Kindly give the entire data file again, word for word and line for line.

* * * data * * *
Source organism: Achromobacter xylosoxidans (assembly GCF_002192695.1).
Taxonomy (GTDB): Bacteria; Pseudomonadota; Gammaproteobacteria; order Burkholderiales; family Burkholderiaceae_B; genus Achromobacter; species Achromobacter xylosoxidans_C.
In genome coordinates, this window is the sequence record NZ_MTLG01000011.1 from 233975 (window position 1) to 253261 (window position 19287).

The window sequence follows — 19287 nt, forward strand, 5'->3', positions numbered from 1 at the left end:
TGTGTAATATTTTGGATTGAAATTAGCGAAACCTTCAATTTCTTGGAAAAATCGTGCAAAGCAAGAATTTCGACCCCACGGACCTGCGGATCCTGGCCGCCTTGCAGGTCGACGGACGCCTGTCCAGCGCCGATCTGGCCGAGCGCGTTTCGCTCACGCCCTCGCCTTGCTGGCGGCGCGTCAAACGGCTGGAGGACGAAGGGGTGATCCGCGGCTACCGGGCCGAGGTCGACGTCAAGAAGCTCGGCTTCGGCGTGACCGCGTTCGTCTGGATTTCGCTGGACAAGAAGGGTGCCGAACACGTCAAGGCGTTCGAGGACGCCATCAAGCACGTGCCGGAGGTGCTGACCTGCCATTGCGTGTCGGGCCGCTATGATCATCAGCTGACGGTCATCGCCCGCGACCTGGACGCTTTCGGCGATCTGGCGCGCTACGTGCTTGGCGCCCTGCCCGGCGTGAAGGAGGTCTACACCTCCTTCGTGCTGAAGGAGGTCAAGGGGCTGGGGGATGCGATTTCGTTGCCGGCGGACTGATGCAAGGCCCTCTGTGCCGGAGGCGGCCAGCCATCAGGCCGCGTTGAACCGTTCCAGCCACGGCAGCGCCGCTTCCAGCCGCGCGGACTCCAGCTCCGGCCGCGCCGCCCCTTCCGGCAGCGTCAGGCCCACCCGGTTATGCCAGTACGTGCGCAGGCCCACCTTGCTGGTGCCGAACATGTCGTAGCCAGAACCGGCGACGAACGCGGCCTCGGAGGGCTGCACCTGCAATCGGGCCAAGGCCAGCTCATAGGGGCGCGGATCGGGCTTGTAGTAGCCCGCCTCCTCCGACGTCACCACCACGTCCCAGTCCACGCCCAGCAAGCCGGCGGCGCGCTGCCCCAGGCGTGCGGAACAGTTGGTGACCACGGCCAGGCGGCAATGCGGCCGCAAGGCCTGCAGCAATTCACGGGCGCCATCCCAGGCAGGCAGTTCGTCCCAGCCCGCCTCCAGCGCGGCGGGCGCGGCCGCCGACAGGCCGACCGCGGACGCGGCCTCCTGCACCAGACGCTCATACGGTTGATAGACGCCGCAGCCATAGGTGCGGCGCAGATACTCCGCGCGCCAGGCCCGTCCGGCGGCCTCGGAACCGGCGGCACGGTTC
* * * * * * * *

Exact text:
Source organism: Achromobacter xylosoxidans (assembly GCF_002192695.1).
Taxonomy (GTDB): Bacteria; Pseudomonadota; Gammaproteobacteria; order Burkholderiales; family Burkholderiaceae_B; genus Achromobacter; species Achromobacter xylosoxidans_C.
In genome coordinates, this window is the sequence record NZ_MTLG01000011.1 from 233975 (window position 1) to 253261 (window position 19287).

The window sequence follows — 19287 nt, forward strand, 5'->3', positions numbered from 1 at the left end:
TGTGTAATATTTTGGATTGAAATTAGCGAAACCTTCAATTTCTTGGAAAAATCGTGCAAAGCAAGAATTTCGACCCCACGGACCTGCGGATCCTGGCCGCCTTGCAGGTCGACGGACGCCTGTCCAGCGCCGATCTGGCCGAGCGCGTTTCGCTCACGCCCTCGCCTTGCTGGCGGCGCGTCAAACGGCTGGAGGACGAAGGGGTGATCCGCGGCTACCGGGCCGAGGTCGACGTCAAGAAGCTCGGCTTCGGCGTGACCGCGTTCGTCTGGATTTCGCTGGACAAGAAGGGTGCCGAACACGTCAAGGCGTTCGAGGACGCCATCAAGCACGTGCCGGAGGTGCTGACCTGCCATTGCGTGTCGGGCCGCTATGATCATCAGCTGACGGTCATCGCCCGCGACCTGGACGCTTTCGGCGATCTGGCGCGCTACGTGCTTGGCGCCCTGCCCGGCGTGAAGGAGGTCTACACCTCCTTCGTGCTGAAGGAGGTCAAGGGGCTGGGGGATGCGATTTCGTTGCCGGCGGACTGATGCAAGGCCCTCTGTGCCGGAGGCGGCCAGCCATCAGGCCGCGTTGAACCGTTCCAGCCACGGCAGCGCCGCTTCCAGCCGCGCGGACTCCAGCTCCGGCCGCGCCGCCCCTTCCGGCAGCGTCAGGCCCACCCGGTTATGCCAGTACGTGCGCAGGCCCACCTTGCTGGTGCCGAACATGTCGTAGCCAGAACCGGCGACGAACGCGGCCTCGGAGGGCTGCACCTGCAATCGGGCCAAGGCCAGCTCATAGGGGCGCGGATCGGGCTTGTAGTAGCCCGCCTCCTCCGACGTCACCACCACGTCCCAGTCCACGCCCAGCAAGCCGGCGGCGCGCTGCCCCAGGCGTGCGGAACAGTTGGTGACCACGGCCAGGCGGCAATGCGGCCGCAAGGCCTGCAGCAATTCACGGGCGCCATCCCAGGCAGGCAGTTCGTCCCAGCCCGCCTCCAGCGCGGCGGGCGCGGCCGCCGACAGGCCGACCGCGGACGCGGCCTCCTGCACCAGACGCTCATACGGTTGATAGACGCCGCAGCCATAGGTGCGGCGCAGATACTCCGCGCGCCAGGCCCGTCCGGCGGCCTCGGAACCGGCGGCACGGTTC